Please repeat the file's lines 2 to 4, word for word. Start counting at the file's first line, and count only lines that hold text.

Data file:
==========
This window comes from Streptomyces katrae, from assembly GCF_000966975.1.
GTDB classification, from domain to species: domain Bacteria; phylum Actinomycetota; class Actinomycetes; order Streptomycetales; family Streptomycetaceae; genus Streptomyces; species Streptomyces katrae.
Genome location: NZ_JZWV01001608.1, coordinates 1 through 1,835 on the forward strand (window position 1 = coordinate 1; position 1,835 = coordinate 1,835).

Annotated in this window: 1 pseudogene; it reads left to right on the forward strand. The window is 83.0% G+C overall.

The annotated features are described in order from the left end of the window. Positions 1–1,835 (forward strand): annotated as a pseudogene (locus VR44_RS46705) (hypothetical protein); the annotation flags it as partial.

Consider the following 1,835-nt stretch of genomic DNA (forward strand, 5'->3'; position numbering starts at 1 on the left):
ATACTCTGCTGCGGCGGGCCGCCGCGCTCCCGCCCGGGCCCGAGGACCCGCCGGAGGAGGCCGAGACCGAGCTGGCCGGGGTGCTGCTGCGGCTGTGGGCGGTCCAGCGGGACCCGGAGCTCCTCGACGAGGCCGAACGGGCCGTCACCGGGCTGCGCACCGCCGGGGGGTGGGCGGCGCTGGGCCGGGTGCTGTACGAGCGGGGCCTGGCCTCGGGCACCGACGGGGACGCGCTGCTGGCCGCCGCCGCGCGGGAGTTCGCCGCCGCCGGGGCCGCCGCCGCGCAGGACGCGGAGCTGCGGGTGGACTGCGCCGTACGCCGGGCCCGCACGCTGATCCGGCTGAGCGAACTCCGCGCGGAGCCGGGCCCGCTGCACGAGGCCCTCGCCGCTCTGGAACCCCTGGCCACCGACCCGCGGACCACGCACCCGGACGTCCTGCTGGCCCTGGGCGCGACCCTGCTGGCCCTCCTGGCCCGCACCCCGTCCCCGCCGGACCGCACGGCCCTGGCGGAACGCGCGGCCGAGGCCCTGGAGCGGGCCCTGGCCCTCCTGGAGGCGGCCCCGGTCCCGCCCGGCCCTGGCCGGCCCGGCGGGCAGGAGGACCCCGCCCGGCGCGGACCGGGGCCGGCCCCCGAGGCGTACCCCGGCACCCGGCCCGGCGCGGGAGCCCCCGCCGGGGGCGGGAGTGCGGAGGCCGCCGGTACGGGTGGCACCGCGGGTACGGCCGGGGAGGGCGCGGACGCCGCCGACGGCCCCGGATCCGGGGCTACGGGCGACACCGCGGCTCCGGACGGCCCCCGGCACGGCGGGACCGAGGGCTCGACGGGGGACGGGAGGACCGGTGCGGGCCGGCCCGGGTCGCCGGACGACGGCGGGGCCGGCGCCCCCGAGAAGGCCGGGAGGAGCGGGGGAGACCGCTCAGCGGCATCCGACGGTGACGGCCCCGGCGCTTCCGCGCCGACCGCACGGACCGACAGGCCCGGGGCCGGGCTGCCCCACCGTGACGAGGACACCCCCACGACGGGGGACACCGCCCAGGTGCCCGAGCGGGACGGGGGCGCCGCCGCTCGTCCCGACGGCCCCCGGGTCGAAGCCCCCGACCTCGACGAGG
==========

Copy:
GTDB classification, from domain to species: domain Bacteria; phylum Actinomycetota; class Actinomycetes; order Streptomycetales; family Streptomycetaceae; genus Streptomyces; species Streptomyces katrae.
Genome location: NZ_JZWV01001608.1, coordinates 1 through 1,835 on the forward strand (window position 1 = coordinate 1; position 1,835 = coordinate 1,835).

Annotated in this window: 1 pseudogene; it reads left to right on the forward strand. The window is 83.0% G+C overall.